Should New Zealand rethink the immigration reset?


By Alison Brook*

Two years after closing its borders, New Zealand has slowly begun the process of opening up to skilled migrants and international students. This comes as competition intensifies for skilled migrant labor in an extremely tight post-COVID global job market.

Net migration to New Zealand fell to negative in 2021 for the first time in eight years due to border closures. Our rate of population growth has now slowed to a level not seen in 30 years. There are fears that reopening the borders will exacerbate matters, at least initially, by causing an exodus of young Kiwis and non-New Zealand citizens to Australia and elsewhere.

Reduced immigration and a declining working-age population could have serious implications for the country’s post-COVID reconstruction. In the long term, the effects would be slower economic growth and lower productivity. It will also be more difficult to reduce the high levels of net public debt relative to GDP.

Net migration reverses historical patterns

The latest figures from January 2022 showed migrant arrivals down 59%, giving an annual net migration loss of 7,500.

This loss is compared with a net gain of 91,900 in the year to March 2020. Reversing historical trends, most of the annual net migration loss was among non-New Zealand citizens.

Source: Statistics NZ

Resetting or “rebalancing” immigration to New Zealand

The immigration reset that was announced in mid-2021 but put on hold has now been renamed as “a rebalancing”. Details have yet to be announced, but the objective is to reduce New Zealand’s reliance on low-skilled labor and force firms to “improve working conditions, improve skills training and career paths for workers”. However, while many would agree that the apparent decline in its focus on highly skilled immigrants has not been good for the country, it is also becoming clear that New Zealand businesses need workers now – at the both low-skilled and more-skilled varieties.

Source: macrobusiness.com.au

Global skills shortage

According to a report by Deloittethe pandemic has only worsened a widespread labor shortage in the United States, United Kingdom, Canada, Australia and parts of the European Union.

Parag Khanna written in the Australian Financial Reviewthat the UK and the US reacted by “reverting to the expansionary migration policies that predated former US President Donald Trump and Brexit”.

US President Joe Biden has reversed the previous administration’s ban on H1B visas (allowing US employers to hire highly skilled foreign workers) and is allowing dependents of those visa holders to get work. They are also taking steps to facilitate the immigration of foreign graduates to the country.

The UK, which lost 4% of its workforce as a direct result of Brexit, recently introduced a new “high potential individual” visa. This program is designed to address their skills shortage and ‘boost’ economic growth by allowing foreigners who have graduated from an internationally recognized university to work in the UK without the need for a prior job offer.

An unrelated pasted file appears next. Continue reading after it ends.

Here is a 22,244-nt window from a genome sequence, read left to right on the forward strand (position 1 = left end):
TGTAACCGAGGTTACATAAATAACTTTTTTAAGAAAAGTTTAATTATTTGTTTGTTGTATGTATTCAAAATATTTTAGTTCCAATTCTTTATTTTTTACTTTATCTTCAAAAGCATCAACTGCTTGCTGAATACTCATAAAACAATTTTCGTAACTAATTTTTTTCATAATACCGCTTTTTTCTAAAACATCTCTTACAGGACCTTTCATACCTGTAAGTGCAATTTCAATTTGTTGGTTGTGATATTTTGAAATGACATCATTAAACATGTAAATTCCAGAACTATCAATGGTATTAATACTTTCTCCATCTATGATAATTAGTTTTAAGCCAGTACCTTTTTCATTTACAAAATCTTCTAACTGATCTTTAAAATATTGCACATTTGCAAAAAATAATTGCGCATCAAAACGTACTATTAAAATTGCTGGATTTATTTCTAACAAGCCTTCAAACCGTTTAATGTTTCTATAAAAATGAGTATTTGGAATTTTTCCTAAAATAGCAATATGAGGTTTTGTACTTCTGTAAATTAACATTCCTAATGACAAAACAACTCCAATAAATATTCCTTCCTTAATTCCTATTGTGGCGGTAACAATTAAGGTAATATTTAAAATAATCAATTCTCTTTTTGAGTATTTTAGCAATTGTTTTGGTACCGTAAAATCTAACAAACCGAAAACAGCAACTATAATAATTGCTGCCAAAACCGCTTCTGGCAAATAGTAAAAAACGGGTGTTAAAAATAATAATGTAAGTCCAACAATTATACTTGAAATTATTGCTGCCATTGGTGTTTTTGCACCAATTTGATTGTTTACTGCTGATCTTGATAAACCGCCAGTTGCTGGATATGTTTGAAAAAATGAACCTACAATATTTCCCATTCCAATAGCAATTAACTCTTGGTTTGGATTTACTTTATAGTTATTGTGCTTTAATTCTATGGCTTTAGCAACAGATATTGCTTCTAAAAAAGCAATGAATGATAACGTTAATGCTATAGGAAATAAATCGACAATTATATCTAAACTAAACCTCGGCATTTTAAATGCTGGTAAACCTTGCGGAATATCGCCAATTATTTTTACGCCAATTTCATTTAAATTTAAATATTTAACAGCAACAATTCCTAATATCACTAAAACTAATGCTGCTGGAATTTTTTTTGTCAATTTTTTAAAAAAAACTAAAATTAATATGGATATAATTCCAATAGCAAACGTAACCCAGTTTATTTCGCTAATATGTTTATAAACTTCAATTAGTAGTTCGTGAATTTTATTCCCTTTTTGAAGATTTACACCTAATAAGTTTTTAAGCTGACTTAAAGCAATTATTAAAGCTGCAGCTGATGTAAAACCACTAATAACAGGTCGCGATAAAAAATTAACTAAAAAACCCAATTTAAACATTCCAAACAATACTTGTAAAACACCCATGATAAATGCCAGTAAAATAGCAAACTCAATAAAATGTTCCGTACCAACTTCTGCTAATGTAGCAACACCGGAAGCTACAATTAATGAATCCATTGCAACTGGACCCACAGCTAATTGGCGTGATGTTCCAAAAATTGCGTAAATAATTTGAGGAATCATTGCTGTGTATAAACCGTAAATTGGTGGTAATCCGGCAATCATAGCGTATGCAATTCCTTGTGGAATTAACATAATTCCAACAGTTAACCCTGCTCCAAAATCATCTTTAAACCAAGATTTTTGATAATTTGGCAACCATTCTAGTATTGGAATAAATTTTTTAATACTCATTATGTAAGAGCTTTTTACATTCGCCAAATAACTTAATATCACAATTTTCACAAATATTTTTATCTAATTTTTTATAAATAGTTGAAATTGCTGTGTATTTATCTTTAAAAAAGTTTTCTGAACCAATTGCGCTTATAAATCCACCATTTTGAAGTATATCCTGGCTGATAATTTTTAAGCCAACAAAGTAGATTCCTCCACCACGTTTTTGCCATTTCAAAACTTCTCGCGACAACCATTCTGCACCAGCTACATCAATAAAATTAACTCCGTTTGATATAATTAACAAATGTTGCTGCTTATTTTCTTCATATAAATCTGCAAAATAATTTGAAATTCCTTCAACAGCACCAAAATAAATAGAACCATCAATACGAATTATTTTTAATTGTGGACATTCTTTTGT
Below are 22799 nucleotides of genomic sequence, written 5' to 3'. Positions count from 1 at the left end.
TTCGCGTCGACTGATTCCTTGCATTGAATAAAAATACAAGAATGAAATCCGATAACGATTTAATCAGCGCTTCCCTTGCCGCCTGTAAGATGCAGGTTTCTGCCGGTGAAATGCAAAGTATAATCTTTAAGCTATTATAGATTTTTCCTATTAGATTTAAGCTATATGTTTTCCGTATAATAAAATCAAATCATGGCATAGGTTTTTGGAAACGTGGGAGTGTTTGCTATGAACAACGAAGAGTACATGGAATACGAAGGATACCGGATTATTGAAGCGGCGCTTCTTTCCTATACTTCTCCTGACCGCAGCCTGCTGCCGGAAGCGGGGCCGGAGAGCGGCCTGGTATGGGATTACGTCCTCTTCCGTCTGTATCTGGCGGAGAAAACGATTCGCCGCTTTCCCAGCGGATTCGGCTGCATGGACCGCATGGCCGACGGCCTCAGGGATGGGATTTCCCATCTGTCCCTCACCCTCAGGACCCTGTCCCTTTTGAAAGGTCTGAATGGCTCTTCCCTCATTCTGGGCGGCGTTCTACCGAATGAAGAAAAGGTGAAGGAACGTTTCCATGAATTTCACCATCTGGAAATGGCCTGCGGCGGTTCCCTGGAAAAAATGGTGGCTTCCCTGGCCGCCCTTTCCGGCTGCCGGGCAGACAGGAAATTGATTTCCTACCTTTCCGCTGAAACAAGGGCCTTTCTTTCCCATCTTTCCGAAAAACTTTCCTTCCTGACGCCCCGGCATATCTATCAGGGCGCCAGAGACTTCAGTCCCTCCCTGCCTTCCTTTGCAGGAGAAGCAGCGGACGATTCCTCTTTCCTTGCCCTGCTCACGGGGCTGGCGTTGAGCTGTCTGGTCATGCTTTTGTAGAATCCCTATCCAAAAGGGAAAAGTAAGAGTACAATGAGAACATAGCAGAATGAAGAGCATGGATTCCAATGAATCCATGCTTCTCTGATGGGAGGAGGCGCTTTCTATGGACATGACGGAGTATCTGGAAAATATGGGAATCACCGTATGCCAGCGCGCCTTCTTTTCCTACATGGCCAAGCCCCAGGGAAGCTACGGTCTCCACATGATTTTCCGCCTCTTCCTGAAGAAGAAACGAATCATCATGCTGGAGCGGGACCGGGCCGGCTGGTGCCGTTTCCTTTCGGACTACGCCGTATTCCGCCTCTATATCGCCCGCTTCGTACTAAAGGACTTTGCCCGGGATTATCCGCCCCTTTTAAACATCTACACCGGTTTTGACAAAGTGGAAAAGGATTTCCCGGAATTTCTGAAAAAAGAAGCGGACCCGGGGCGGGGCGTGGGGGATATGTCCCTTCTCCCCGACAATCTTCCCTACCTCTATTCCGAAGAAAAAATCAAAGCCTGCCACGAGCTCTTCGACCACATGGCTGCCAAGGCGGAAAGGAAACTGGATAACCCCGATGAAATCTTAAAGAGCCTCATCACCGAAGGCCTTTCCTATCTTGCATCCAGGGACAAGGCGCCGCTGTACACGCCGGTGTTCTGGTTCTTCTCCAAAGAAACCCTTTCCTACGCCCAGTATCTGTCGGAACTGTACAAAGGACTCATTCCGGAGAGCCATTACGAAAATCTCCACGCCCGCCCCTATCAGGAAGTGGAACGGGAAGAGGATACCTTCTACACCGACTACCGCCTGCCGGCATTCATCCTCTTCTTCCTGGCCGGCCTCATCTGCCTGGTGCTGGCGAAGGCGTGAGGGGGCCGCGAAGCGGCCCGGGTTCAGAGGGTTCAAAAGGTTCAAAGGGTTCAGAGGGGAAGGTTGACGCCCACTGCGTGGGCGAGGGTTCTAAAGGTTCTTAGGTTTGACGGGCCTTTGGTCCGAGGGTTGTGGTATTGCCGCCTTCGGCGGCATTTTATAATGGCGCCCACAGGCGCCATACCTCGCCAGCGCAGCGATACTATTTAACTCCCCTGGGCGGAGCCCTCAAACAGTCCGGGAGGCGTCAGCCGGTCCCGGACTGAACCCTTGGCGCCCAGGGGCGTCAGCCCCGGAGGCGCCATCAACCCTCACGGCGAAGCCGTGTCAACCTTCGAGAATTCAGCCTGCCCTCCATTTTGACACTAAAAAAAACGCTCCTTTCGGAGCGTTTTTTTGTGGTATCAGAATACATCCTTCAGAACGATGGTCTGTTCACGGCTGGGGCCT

On the other side of Tasmania, the Australian Immigration Office has make a call skilled migrants in 44 priority professions to apply to migrate to the “lucky country”, making it clear that the right candidates will be welcome. Like New Zealand, Australia is experiencing a shortage of temporary workers in many sectors such as construction, engineering, nursing and ICT. Unlike New Zealand, Australia has also welcomed fully vaccinated returns international students from 1 December 2021 when New Zealand will only allow students to return for a ‘fresh start’ in the year 2023. There is a danger that this delay will lead to William Kerr, professor at Harvard calls a “missed moment” – a window of time to catch someone when they were excited about an education or work opportunity abroad.

New Zealand now has to wait until April before the government’s ‘immigration rebalancing’ plans are announced. First indications are that in addition to limiting the number of less skilled migrants, it may also be more difficult for skilled migrants wishing to move to New Zealand to bring their partners and family members with them. The government has so far done no decision on when they will restart the kin category, which is a big plus for many potential and recent migrants.

Some positive signs are emerging, for example, applications for certain working holiday plans opened this month for the first time since the start of the pandemic. However, Hospitality NZ chief executive Julie White wondered if the scheme would do anything to solve the shortage of hospitality workers when visas only last three to six months and workers are limited to work in the same place.

As the world opens up, it is clear that many countries are also targeting the key group of highly skilled migrants. New Zealand can’t assume they’ll be first in line to attract this prized group – in fact, timing-wise, we’re behind much of the rest of the advanced world. As Parag Khanna writes in the Australian Financial Review, we are now in an “all out war for young talent. The only question is which countries realize this first.


*Alison Brook is from the Knowledge Exchange Hub at Massey University campus in Albany, Auckland. She is on the GDPLive team. This article is a GDPLive blog post, and is here with permission. New Zealand’s GDPLive resource can also be accessed here.

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